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New study finds harmful chemicals, including glyphosate, in disposable diapers

Celebrate Cinco de Mayo: Make Your Own Upcycled Piñata

May 3, 2018 by  
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Cinco de Mayo is almost here, and I’m going to … The post Celebrate Cinco de Mayo: Make Your Own Upcycled Piñata appeared first on Earth911.com.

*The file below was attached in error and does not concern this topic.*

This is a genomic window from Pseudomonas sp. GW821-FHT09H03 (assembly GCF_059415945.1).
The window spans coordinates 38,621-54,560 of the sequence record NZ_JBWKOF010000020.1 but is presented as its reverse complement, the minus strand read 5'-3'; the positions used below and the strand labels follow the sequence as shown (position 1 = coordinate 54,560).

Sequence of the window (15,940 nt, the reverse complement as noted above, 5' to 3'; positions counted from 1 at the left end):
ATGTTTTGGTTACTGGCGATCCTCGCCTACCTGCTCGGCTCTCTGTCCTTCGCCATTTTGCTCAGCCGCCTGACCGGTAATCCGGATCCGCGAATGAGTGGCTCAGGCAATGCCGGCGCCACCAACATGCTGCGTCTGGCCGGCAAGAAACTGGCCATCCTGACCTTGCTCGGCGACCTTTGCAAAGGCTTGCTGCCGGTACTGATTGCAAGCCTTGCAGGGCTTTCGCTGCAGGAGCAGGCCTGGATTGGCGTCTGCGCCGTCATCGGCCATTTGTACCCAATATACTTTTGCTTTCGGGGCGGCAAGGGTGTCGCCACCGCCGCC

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How one couple adapted a 204-square-foot tiny house for their new baby

February 7, 2018 by